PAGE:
Remembering a Great

Man of God

By Vic Kohring, March 9, 2018

As with many Christians, I was deeply saddened upon hearing the news of Billy Graham's passing. A wave of grief swept over me, but as I recovered from the initial shock I began to rejoice, knowing that he moved on from this life to a much better place. 

Graham was a giant among Christians, one of the greatest of our age. A humble, modest man who was respected by many a president and whom I admired my entire life.

Whenever I feel worn down by the atheists, agnostics and Christian haters of this world, I think of the Reverend Graham and it reinvigorates me. His words have always been comforting, not to mention the hope they gave to millions worldwide. I recently listened to an old sermon on YouTube and was reminded of his strength of conviction, command of the Bible and convincing words delivered with sincerity and eloquence that made it difficult for his critics to refute.

I was thrilled when the Billy Graham Crusade came to Alaska 34 years ago. I remember one particular sermon at the Sullivan Arena in Anchorage in 1984. I sat next to my parents, both who attended a Billy Graham Crusade in Chicago decades earlier in the 1950's. I recall Graham referring to the new 9000 seat arena as a "room." Although big by Alaska standards, it was tiny compared with the mammoth stadiums where he preached around the world while drawing massive crowds. He once delivered a sermon at Yankee Stadium in front of 100,000 people, more than ten times that of the Anchorage gathering. Regardless, it was neat to be a part of history.

At the Sullivan, Graham was unable to complete his entire message after losing his voice to laryngitis, so an assistant pastor with the crusade filled in. But I heard enough of the man to be impressed. Until his voice gave out, he was in his usual form, conveying his exhortation of salvation in a convincing, crystal clear way with his serious demeanor, while referencing scripture to back up his words and demonstrating his underlying knowledge of the Bible. He also had an ability to make you feel as if he was speaking directly to you.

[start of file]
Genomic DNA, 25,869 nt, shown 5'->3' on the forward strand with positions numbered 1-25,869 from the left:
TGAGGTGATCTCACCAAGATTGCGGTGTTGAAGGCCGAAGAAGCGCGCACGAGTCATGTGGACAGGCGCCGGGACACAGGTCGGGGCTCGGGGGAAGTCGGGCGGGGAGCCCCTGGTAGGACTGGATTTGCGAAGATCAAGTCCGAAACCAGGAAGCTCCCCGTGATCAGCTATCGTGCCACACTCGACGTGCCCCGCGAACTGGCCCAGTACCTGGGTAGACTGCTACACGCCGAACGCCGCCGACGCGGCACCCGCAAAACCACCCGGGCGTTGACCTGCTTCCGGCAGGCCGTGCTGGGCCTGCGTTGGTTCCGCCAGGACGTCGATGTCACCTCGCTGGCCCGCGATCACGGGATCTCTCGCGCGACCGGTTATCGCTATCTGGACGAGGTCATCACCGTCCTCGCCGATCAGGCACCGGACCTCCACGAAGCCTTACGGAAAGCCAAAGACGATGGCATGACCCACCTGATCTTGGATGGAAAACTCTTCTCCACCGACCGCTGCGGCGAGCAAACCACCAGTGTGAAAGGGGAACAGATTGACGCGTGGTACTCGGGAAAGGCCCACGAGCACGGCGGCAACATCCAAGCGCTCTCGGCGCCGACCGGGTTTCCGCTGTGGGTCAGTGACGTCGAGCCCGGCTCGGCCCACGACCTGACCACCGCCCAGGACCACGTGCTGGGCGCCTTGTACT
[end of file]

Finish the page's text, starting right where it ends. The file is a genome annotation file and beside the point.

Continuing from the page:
To see Graham in person was one of the hi-lights of my life. Awe-inspiring. It was just as special as seeing Pope John Paul II in 1981 in Anchorage and President Reagan in 1984 in Dallas, Texas at the Republican National Convention. At the end of the service, I was moved by the singing of the classic "Just as I am" and the calling of those desiring salvation to step forward.  

Many on the Left have been angered by Christian's (and Graham's) call for prayer for our country, with the mainstream media leading the charge who've encouraged the growing anti-Christian attitude. Liberals are largely responsible for banning prayer in public schools and constantly fight for the separation of church and state, despite the fact that our founding fathers were mostly Christian and believed the constitution was God-inspired.

The so-called "Progressives" are now working overtime to eradicate Christianity completely from society including traditional, long-established holidays like Christmas and Easter and even resent the simple term "Keeping you in my thoughts and prayers," taking the issue to the extreme.  

A Washington Post article on the day of Graham's passing was shameful, entitled, "Analysis: divorce, drugs, drinking: Billy Graham's children and their absent father." Instead of honoring the man on his final day on earth, the leftist mouthpiece chose to print garbage across their pages and slime the reputation of a great man of God. These angry Karl Marx and Joseph Stalin-loving atheists couldn't resist mocking an American Christian icon, even on the day he died. It's no wonder they're often referred to as "The Washington Compost." But what do you expect from the liberal, mainstream, anti-Christian (even anti-America) press?

Billy Graham once said that "We aren't only called to become Christians; we are also called to be Christians." So true as it's one thing to claim to be a Christian, but quite another to live your life as one.  

Bless you, Reverend Graham, as you now walk with God. I am so very grateful for your ministry and for being such an inspiration to me.  Through tears, I say goodbye as you live on in my heart.